I paid for my own college. I paid every cent of every class and every book, and this might sound strange when you are paying for your own degree (through student loans), but I would actually recommend not working at all (except maybe summers) when you are in college. I always worked at least 20 hours a week, but these 20 hours a week actually prolonged my schooling (by about a year) costing me, in the end, more money than I actually earned. One semester, for no good reason, I worked a full-time, 3rd shift job then went to school during the day. Working part-time I could only ever handle 12 credits. 12 credits is the minimum amount of credits you can take to be considered a full-time student (I always wanted maintain full-time student status so I could stay on my parents insurance plan). If I took 15 credits each semester I could have knocked off about 1 year of my schooling, but instead I chose to work for $8 dollars an hour at a factory. Perhaps worse than that though was that I let a part-time job dictate my college career. I mainly chose my classes not by what interested me, but what fit into my work schedule. This is not something I recommend.

So, the deeper question is…is college worth it?

I thought about this question at least once a month for the past 10 years every time I sent out that student loan payment, and the conclusion I came to, for me personally, is that no college wasn’t worth the cost. I did have a huge sense of accomplishment when I graduated and it felt great sending that last payment out knowing that I paid for everything myself, but in my situation, college didn’t really do anything for me. I don’t remember much of what I was taught and like most college graduates, I’m not doing anything even remotely close to the field I graduated it. I work full-time as a photo-stylist in a photo studio, not full-time doing Letters, Arts, and Science-y stuff (whatever that is). It could be argued that perhaps showing that I had the dedication to earn a college degree helped to get my foot in the door at places, but all my experience has come from actually working on a job, not from using what I learned in college. If I could go back and redo things, I would have chosen to attend a two-year technical school or wait until I was sure of my career choice, than start college rather than spending thousands on useless classes and ultimately a useless degree just because that’s what I was told I should do.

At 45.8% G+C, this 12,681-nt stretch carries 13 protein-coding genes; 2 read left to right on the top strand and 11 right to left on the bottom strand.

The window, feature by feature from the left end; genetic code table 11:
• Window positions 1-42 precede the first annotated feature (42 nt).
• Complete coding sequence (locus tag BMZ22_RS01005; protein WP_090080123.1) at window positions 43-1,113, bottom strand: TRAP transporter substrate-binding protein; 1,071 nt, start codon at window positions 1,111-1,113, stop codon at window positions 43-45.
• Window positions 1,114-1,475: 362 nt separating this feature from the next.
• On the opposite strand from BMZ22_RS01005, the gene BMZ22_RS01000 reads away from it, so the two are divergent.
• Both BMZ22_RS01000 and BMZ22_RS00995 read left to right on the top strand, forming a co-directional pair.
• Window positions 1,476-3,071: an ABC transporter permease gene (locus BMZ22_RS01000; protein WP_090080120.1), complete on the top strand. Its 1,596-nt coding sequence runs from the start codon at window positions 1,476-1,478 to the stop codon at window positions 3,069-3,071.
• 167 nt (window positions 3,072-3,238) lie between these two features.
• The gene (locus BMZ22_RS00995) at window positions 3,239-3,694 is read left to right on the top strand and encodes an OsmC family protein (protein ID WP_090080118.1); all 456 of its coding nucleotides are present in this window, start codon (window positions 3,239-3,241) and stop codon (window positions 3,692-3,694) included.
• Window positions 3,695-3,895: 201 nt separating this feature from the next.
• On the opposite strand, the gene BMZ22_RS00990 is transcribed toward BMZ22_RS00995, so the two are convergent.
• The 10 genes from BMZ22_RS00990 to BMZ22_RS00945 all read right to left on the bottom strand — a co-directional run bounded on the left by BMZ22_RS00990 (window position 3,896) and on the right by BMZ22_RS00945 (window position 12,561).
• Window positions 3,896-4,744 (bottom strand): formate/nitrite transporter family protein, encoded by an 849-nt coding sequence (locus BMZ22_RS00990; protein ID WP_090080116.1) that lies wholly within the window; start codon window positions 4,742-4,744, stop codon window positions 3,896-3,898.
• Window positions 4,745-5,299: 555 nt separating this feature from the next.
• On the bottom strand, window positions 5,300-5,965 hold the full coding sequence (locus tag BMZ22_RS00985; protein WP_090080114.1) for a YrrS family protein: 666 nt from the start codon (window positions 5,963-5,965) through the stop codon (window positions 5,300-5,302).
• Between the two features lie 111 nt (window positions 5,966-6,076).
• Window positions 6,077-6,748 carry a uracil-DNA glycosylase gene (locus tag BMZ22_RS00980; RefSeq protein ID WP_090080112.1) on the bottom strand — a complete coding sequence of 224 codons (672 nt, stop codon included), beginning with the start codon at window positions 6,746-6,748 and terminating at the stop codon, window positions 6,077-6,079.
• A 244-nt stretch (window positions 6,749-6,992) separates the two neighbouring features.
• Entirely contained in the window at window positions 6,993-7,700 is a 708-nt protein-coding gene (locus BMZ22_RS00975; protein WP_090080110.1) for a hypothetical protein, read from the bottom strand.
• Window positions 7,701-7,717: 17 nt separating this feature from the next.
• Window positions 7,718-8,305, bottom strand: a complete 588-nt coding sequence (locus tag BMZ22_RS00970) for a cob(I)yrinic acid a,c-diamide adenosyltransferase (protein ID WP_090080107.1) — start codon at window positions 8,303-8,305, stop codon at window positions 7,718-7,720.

With that being said, for people who know exactly what they want to do and need a college degree to get there, by all means go to college. But for people like me, I’d recommend considering alternative ideas like the Peace Corps, AmeriCorps, or teaching English in a foreign country. All free, all great ways to gain life experience. It’s always good to invest in your future, but if I could do it all over again, I’d invest by actually seeing the world first and taking the time to figure out how I was going to fit into the world. That way, I would have been able to decide to attend college and work towards a degree and life that really interested me.

PayPal Co-Founder Peter Thiel is also an advocate of skipping college to pursue entrepreneurial aspirations and has developed a fellowship to encourage his idea. Additionally, New York City mayor Bloomberg recently suggested the idea of skipping college to become a plumber.

 

What are your thoughts? Should college be skipped? Is college really worth the expense? Is our society backwards with how young-people are encouraged to take on massive amounts of debt at such a young age to pursue their dreams or is our college education system working well? I’d love to hear your thoughts on this.

19 comments

19 thoughts on “Is College Worth the Expense? My Husband’s Story…